Plants with Thorns.—1 and 2, Berberis (barberry grown under moist and under dry conditions); 3 and 4, Genista or broom, moist and dry; 5 and 6, Ulex, or furze, moist and dry; 7 and 8, Cirsium, moist and dry; 9 and 10, Pyracantha, moist and dry; 11, Xanthium, upper sprig moist, lower sprig dry; 12 and 13, Gleditscha, or honey locust, grown in the sun and in the shade; 14 and 15, Robinia, or locust, grown in the sun and in the shade; 16 and 17, Rosa, grown in the sun and in the shade.
the same conditions of light, temperature, and watering, were then experimented upon for about six weeks, at the end of which it was found that the new leaves of the plants in dry air were spiny, while the leaves of the two in moist air were well developed, and had acquired long petioles. Like experiments were instituted on other plants, with always the same results; the differences of appearance presented by these plants as they grew in dry or moist air were really remarkable, and so great as almost to suggest that they were of different species.
An interesting observation was made that the disappearance of the thorns in moist air was effected in two different ways. The thorns, when they possess the morphological significance of a limb of the plant, whether of a leaf, as in Berberis, or a bough, as in Ulex, have a tendency in the saturated air to return to the normal type. When they proceed from organs that are not indispensable to the life of the plant, whether from a stipule as in Robinia, or from a stipule peduncle as in Xanthium, they tend constantly to disappear by retrogression.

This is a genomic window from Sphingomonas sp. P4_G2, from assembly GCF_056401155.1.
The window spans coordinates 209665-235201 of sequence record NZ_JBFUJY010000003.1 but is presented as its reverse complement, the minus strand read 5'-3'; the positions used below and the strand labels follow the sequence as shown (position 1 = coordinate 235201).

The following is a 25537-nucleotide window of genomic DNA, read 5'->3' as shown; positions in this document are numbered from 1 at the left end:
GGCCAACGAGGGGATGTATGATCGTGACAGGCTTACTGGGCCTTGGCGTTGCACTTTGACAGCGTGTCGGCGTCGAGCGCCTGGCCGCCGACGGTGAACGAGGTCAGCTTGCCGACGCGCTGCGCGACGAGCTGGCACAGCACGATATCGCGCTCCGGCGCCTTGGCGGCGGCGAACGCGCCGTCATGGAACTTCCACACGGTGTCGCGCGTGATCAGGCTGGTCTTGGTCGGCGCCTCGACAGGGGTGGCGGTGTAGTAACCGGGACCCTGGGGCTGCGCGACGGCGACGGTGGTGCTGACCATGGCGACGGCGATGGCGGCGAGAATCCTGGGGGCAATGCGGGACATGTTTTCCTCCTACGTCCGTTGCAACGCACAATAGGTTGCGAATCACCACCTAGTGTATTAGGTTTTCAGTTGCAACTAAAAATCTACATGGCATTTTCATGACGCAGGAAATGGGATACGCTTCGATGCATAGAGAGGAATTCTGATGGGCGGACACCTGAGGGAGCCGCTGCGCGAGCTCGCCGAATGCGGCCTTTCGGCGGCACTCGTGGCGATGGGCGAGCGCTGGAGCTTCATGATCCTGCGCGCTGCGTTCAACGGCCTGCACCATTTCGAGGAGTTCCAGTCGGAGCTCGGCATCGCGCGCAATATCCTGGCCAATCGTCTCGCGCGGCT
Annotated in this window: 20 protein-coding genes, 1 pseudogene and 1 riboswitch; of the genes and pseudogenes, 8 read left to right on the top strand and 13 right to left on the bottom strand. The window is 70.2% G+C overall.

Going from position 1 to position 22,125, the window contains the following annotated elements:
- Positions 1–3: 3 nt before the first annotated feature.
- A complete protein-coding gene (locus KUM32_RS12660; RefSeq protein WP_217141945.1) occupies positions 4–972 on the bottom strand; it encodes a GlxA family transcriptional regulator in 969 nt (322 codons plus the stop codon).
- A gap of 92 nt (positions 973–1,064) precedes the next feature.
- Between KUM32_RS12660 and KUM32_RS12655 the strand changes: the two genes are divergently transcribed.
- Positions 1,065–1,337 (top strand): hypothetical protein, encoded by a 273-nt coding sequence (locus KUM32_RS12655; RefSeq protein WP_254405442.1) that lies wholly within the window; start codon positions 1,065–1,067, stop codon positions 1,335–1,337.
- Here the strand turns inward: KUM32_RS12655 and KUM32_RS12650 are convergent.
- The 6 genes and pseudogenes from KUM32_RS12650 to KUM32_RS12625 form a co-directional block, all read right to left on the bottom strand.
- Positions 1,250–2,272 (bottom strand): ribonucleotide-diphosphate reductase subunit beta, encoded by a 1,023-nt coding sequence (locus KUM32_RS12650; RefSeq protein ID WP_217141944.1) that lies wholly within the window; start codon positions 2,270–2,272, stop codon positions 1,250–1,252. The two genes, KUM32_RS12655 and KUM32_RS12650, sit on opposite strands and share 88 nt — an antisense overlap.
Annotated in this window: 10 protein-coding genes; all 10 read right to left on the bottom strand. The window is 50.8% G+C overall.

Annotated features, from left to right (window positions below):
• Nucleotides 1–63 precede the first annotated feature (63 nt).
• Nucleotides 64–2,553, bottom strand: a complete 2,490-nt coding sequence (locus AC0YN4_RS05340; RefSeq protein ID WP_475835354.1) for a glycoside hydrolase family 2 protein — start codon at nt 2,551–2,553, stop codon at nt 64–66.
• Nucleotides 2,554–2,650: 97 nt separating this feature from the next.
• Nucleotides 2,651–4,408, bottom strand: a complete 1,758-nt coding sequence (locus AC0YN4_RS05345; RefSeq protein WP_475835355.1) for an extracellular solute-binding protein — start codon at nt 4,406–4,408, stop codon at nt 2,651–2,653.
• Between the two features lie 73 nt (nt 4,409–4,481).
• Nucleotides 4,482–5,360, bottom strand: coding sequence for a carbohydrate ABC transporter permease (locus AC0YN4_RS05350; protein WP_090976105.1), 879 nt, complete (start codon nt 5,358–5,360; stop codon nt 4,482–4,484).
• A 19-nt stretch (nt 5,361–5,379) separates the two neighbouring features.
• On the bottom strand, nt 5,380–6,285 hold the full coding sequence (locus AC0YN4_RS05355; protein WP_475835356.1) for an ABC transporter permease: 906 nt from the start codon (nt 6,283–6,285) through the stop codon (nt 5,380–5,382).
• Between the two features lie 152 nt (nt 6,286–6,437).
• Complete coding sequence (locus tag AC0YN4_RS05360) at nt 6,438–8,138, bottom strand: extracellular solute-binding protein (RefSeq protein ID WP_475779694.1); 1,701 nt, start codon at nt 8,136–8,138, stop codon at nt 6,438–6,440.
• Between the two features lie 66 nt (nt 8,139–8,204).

The influence of light on the production of thorns was studied by M. Lothelier in a similar manner. His results were for the most part parallel. Shade tends to suppress the thorny parts of plants. The tendency is exhibited sometimes in a return to the normal form of the organ; but more frequently the thorns suffer a greater or less atrophy in the shade.
It is evident, then, that the conditions that most influence the production of thorns are especially dryness of the air and intensity of light. There are also, doubtless, other conditions of life that act in the same direction. I recollect having seen a cultivated and a wild olive tree growing side by side in the south. Only the latter had thorns. This even seems to me to be a general law which M. Lothelier has unfortunately not touched upon—that wild plants lose their thorns when they have been cultivated for several generations. It seems as if the plant, when brought under the protection of man, gradually gives up its defensive arms, which are thenceforward not needed, since its enemies are kept away by the care of its master.
The office of thorns is not limited to defending plants against herbivorous animals. With a number of plants, particularly those which form long shoots and live in thickets, thorns, usually curved downward, help hold up the stems. When thorns are localized on flowers, fruits, and seeds there seems generally to be a purpose of aiding in the dissemination of the seeds by enabling them to hook themselves in the fleeces of animals that come to graze among them. The thorns then serve for the defense of the species rather than of the individuals. The seeds which are aided by this mode of dissemination are called zoöphiles, while those which are adapted to dissemination by the wind are called anemophiles.—Translated for The Popular Science Monthly from La Nature.
Dean Buckland's interest in hyenas, whose remains and the remains of their feasts he found in the Kirkdale Cavern, caused some amusement to Lyell, who is quoted in Mrs. Gordon's Life of Buckland as writing to Mantell in 1826: "Buckland has got a letter from India about modern hyenas, whose manners, habitations, diet, etc., are everything he could wish, and as much as could be expected had they attended regularly this course of his lectures."